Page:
|Featured Document: The “Old Soldiers' Roll of the Senate”|
Well into the 20th century, Civil War veterans worked in the Senate as clerks, messengers, elevator operators, police officers and doorkeepers. Predominately soldiers of the Union Army, most of these men owed their appointments to Republican senators, who controlled the Senate--and thus the majority of its patronage--for all but four years between 1861 and 1913.
This featured resolution, unanimously agreed to in 1911, was a successful attempt made by the waning Republican majority to guarantee permanent tenure for these veterans. In the years subsequent to the passage of this resolution, the “Old Soldiers' Roll of the Senate” appeared in the confidential reports of the Senate Committee on Patronage to the two party conferences.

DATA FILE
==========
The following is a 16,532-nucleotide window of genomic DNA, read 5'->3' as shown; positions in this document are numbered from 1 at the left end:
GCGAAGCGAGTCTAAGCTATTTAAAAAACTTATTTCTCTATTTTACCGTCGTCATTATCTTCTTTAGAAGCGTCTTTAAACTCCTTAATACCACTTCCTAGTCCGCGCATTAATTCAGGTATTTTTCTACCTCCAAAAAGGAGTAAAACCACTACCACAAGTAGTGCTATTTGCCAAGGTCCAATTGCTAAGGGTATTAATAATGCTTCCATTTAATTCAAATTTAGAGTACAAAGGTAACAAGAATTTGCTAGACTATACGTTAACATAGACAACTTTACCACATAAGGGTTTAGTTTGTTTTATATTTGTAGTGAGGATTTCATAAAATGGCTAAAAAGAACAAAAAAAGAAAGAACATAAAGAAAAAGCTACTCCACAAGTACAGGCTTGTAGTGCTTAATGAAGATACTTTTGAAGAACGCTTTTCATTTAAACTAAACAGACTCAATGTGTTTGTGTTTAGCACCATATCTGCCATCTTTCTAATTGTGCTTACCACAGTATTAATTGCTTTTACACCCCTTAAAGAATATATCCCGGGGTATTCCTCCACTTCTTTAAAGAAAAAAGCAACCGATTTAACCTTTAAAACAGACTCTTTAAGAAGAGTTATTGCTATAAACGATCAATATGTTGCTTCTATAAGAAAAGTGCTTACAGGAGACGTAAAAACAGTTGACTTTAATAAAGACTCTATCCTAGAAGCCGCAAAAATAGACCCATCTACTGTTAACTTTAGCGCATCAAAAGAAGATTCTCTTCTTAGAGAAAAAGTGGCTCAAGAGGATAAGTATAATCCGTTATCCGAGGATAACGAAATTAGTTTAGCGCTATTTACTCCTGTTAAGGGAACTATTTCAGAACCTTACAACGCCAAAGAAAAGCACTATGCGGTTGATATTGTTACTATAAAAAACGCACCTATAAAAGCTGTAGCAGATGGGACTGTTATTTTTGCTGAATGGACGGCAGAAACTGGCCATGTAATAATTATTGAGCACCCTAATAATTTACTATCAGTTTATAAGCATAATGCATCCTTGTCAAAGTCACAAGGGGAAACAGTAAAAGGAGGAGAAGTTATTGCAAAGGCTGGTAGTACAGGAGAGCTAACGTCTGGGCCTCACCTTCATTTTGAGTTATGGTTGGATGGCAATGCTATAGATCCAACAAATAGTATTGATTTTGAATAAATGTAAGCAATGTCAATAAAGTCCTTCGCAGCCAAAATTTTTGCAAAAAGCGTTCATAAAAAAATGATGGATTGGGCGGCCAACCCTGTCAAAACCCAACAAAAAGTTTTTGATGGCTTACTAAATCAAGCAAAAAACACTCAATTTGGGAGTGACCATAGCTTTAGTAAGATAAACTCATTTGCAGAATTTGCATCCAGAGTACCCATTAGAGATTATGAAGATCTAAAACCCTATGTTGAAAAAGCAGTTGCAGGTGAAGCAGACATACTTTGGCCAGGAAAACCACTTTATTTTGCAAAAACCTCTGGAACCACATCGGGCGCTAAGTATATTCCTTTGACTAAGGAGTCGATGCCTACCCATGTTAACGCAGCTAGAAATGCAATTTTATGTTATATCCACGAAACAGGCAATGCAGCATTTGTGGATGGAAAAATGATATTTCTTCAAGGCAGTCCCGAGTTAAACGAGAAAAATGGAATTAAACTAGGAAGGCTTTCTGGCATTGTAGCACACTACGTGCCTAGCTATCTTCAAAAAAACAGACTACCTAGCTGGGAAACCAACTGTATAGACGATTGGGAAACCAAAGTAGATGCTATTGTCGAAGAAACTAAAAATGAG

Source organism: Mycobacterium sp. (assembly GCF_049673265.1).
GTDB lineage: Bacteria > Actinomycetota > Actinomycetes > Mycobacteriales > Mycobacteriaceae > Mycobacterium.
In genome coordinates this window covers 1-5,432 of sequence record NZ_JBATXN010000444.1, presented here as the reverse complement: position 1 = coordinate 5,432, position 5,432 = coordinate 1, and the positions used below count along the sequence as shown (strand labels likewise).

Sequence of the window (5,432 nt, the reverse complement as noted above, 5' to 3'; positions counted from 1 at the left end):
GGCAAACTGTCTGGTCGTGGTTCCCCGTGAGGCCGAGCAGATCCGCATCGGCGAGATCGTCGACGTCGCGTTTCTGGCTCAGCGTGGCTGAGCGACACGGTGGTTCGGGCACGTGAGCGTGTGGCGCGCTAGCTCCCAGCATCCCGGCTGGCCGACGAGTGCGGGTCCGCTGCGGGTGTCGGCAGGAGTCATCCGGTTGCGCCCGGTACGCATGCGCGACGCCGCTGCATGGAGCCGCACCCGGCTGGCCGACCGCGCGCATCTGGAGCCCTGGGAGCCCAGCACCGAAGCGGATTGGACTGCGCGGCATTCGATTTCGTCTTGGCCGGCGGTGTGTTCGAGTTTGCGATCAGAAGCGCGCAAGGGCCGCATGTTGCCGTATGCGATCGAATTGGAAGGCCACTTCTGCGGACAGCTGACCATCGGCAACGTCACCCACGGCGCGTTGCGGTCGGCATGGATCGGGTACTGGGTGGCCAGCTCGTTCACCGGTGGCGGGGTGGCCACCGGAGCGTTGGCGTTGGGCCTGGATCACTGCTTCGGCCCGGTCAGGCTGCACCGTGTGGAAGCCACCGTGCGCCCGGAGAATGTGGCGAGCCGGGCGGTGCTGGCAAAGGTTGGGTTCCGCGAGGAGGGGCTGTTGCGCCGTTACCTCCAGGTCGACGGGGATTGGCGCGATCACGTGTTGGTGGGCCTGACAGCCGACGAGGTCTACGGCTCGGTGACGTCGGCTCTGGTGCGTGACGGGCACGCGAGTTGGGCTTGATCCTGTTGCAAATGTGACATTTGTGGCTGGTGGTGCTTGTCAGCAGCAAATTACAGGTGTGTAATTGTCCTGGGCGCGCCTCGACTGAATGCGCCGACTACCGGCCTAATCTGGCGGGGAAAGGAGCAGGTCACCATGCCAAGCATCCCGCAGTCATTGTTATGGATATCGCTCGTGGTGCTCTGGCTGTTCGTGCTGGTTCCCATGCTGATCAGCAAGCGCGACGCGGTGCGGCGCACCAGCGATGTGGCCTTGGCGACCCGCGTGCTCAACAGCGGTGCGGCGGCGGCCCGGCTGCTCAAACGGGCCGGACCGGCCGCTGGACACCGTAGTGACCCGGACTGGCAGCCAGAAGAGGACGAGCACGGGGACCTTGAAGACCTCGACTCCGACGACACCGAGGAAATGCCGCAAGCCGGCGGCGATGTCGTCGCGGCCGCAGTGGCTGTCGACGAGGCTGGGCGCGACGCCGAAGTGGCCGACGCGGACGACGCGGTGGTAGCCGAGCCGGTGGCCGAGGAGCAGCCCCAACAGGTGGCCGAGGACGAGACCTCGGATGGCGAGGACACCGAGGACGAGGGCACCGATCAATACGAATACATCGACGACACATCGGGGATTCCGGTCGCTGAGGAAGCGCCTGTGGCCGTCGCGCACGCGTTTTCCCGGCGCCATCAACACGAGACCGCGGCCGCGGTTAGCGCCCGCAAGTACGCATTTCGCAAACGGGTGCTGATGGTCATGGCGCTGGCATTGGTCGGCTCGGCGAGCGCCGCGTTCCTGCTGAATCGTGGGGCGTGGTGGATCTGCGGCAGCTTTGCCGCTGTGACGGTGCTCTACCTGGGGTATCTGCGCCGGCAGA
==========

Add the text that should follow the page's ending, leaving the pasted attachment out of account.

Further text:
|Report of the Committee on Patronage to the Democratic Conference, 1913 (including the Old Soldiers' Roll)|
|Report of the Committee on Patronage to the Republican Conference, 1919 (including the Old Soldiers' Roll)|